In the week leading up to the India’s 67th Republic Day on January 26, 2016, the National Investigation Agency apprehended 14 Islamic State “sympathisers” who had planned to carry out coordinated attacks. Although the men were arrested from six cities in different parts of the country, a common thread emerged: a single handler had been coordinating their activities over Whatsapp. This handler, Shafi Armar, is considered a social media and communications expert and has been responsible for IS propaganda and online recruitment.
In response to such instances of incitement of violent extremism over cyberspace, states have clamped down on the internet. For countries like India that are only starting to realise the full potential of the digital space for e-governance and the digital economy, developing norms around the security and stability of the internet is paramount. This process of norm-creation, however, is contested and fraught with challenges.
When it comes to the internet, “the medium is the message” to borrow Marshal McLuhan’s oft-quoted phrase. By expanding the range of social interactions, it has become the preferred vehicle for communication, information dissemination, and business. The very act of going online presumes a certain agency on the part of the internet user who has evolved from a passive consumer of information to its curator and an active participant in its creation.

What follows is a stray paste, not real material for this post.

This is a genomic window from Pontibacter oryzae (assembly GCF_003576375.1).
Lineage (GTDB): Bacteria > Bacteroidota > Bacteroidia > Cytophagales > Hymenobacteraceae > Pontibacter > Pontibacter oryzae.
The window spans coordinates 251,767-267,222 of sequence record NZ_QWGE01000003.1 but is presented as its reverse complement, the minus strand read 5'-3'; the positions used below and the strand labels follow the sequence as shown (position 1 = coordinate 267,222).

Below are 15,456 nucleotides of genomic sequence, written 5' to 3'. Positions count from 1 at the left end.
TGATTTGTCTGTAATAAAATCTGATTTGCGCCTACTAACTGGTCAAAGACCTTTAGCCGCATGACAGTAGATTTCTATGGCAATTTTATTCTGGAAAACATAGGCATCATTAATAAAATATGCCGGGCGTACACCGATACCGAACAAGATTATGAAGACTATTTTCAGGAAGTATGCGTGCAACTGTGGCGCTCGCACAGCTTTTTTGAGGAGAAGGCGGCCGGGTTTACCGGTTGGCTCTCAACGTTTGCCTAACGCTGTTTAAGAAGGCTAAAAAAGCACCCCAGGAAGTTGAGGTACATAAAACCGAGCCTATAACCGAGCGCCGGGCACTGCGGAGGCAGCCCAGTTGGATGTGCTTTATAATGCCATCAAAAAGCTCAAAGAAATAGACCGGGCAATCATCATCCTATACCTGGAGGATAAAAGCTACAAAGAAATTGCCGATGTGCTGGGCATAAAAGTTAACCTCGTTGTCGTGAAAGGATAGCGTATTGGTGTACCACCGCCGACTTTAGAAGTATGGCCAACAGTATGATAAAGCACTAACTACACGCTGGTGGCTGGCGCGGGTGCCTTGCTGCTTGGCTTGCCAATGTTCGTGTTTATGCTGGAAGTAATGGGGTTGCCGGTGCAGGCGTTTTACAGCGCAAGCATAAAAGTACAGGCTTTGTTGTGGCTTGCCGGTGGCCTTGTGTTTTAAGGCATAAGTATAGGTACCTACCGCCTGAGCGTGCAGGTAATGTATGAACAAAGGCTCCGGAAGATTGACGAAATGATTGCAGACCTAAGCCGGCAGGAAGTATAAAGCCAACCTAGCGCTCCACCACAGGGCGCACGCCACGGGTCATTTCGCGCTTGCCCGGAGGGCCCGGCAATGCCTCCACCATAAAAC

As data becomes currency and cyberspace emerges as a new frontier, however, businesses, end users, and sovereign states can all have incongruent interests. Governments respond to discord in cyberspace with heavy-handed and blunt regulation, often unwittingly harming the interests of their citizens and businesses. Unlocking the full potential of the internet instead requires imagining a sophisticated regulatory structure that minimises the role of gatekeepers, moderates licensing and fosters freedom. Technology—and not legislation—is the only suitable solution to challenges posed by technology itself. Norms, regulations and laws must be designed so as to allow technology to be its own antidote. For a country where state intervention is omnipresent, a nuanced and light government touch in the digital realm is required to appropriately respond to social challenges, poverty, food and energy needs.
India, and similar emerging economies, face a unique dilemma surrounding access, affordability, and stability. The next billion internet users from Asia and Africa will need to surmount striking levels of income inequality in order to get online. Cheap smartphones that are manufactured with the intent of providing this first-time connectivity are seldom as secure or verified and authenticated as their higher-end counterparts. Due to their sheer ubiquity, it is these devices that will determine the overall standard of security in the smartphone industry. Smartphone manufacturers in India and elsewhere do not stand to gain by lowering integrity of their supply chains; in fact they stand to lose considerable market share if obvious vulnerabilities in their devices are made public.